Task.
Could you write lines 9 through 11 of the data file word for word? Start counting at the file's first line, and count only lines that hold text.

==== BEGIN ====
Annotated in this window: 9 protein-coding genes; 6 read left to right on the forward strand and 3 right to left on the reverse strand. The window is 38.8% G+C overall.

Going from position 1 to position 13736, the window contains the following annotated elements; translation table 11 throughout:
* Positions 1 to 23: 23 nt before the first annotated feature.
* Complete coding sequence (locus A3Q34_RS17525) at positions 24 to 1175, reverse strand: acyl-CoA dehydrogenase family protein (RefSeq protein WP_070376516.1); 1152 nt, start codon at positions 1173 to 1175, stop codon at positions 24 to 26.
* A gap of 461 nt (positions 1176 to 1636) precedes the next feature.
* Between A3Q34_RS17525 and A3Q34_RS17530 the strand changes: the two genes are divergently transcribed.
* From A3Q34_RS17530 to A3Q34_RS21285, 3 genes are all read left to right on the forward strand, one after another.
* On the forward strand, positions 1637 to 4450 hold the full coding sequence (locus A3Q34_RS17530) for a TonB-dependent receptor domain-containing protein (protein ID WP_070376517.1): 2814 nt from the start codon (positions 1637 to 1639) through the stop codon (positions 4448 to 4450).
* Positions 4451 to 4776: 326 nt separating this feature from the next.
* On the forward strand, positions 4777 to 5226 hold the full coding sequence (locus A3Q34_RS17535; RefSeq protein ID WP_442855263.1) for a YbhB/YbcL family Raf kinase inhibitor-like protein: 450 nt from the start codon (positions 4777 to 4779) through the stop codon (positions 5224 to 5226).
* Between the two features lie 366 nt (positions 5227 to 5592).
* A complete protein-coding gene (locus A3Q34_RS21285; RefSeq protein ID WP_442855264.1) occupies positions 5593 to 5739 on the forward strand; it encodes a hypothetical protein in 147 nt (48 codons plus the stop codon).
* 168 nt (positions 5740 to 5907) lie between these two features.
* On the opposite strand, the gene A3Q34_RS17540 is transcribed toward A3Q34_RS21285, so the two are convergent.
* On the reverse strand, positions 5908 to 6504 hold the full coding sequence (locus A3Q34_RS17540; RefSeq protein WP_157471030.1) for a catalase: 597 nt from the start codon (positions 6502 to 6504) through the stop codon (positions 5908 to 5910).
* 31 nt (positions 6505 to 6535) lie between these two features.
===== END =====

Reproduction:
* Positions 4451 to 4776: 326 nt separating this feature from the next.
* On the forward strand, positions 4777 to 5226 hold the full coding sequence (locus A3Q34_RS17535; RefSeq protein ID WP_442855263.1) for a YbhB/YbcL family Raf kinase inhibitor-like protein: 450 nt from the start codon (positions 4777 to 4779) through the stop codon (positions 5224 to 5226).
* Between the two features lie 366 nt (positions 5227 to 5592).